The Thing

Published on: March 23rd, 2004

THE THING

9/10

USA 1982 : John Carpenter : 108mins

Some brief notes on The Thing.

  • The DVD of The Thing features a director’s commentary features a boozy get-together between Carpenter (who sounds very close to the microphone) and star Kurt Russell (who sounds very far away) that’s almost as entertaining as the film itself. But The Thing demands to be seen on as large a screen as possible: the icy cinemascope vistas of Antarctica demand nothing less, and Carpenter has always been without parallel in terms of using every single inch of the frame. This is a claustrophobic epic.
  • It is also a western like all Carpenter movies. He signals as much very early on, when a character hiding inside the base must shoot someone in the open air. He uses his gun to break the glass, Randolph Scott style.
  • The first hour is a masterful exercise in the build-up and release of suspense: an inexorable progression of taut, economic episodes as a remote US scientific base is infiltrated by a savage, shape-shifting alien creature that picks off the men one by one.
  • And they are all men (all very well cast), their cloistered celibacy mocked by the grinning females looking down from the forties ad-posters on their walls, by the female voice of the chess-playing computer, by the female faces on the TV programmes they watch on video. Anne Billson, in her BFI Modern Classic book on the film, argues that The Thing itself is female.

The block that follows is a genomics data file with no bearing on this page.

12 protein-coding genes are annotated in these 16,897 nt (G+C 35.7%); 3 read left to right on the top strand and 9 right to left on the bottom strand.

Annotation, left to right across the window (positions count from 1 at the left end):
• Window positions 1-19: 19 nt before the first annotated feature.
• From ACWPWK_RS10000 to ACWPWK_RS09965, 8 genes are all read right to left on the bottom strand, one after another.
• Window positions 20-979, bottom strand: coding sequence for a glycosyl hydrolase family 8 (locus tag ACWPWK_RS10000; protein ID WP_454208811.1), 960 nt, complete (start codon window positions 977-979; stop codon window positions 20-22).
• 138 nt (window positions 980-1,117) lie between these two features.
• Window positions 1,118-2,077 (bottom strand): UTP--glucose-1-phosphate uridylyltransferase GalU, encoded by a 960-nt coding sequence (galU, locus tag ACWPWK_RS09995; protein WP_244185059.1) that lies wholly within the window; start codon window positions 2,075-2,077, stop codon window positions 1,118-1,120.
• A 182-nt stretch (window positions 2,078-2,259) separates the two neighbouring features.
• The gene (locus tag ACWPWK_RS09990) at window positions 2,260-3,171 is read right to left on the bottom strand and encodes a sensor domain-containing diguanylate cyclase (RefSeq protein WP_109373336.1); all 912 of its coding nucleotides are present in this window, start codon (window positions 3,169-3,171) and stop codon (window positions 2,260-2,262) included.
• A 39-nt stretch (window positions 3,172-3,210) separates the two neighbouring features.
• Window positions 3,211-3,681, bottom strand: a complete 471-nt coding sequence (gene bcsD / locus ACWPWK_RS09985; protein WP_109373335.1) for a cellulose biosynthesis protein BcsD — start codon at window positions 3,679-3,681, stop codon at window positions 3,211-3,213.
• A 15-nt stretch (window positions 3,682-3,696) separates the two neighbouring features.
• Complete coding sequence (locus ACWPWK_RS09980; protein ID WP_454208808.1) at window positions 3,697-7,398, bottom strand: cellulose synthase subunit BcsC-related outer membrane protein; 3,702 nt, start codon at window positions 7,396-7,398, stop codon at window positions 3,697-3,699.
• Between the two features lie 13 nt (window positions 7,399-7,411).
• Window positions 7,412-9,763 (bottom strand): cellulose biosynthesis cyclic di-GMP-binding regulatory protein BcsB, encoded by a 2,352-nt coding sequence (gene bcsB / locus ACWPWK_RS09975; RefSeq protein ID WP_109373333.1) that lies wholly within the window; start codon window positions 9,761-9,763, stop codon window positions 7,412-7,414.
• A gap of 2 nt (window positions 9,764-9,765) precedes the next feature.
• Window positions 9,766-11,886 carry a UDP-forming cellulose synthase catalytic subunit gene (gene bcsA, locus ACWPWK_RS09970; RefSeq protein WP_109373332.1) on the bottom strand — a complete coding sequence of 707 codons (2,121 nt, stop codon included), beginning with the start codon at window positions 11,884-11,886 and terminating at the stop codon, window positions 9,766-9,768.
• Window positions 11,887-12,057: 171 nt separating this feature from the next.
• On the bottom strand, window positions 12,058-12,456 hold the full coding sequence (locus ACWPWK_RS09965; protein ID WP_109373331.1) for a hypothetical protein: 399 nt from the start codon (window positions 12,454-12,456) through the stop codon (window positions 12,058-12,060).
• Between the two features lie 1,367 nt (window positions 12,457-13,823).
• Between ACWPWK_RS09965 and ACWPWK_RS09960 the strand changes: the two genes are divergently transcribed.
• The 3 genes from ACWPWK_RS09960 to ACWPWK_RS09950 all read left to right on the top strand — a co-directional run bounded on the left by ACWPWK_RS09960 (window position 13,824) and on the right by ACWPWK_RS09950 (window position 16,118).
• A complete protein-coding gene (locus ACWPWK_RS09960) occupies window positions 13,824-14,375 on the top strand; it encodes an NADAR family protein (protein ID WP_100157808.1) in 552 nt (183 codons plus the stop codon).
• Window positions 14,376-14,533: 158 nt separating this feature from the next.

• The second half is less effective than the first. Scriptwriter Bill Lancaster can’t quite stitch things together and whenever there’s an action sequence he seems to have difficulty regaining his train of thought. Characterisation and story development suffer. Economy goes out of the window. There are more loose ends than in the tattered garments which keep being found around the base – supposedly because being ‘taken over’ by The Thing results in clothes being ripped, though this is never made especially clear.
  • Despite the flaws, many scenes remain cast-iron classics: anything featuring the monster, especially the ‘defibrillation’ sequence and the ‘blood test’- horrific and hilarious in equal measure.
  • Ennio Morricone’s music. The Thing is a rare instance of John Carpenter handing over the score to another composer. Morricone delivers a pitch-perfect simulacrum of Carpenter’s established, doomy-synth stylings – entirely appropriate for a film about pitch-perfect simulacra.

30th November, 2002
(seen 5th November, UCI Silverlink, North Shields)

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by Neil Young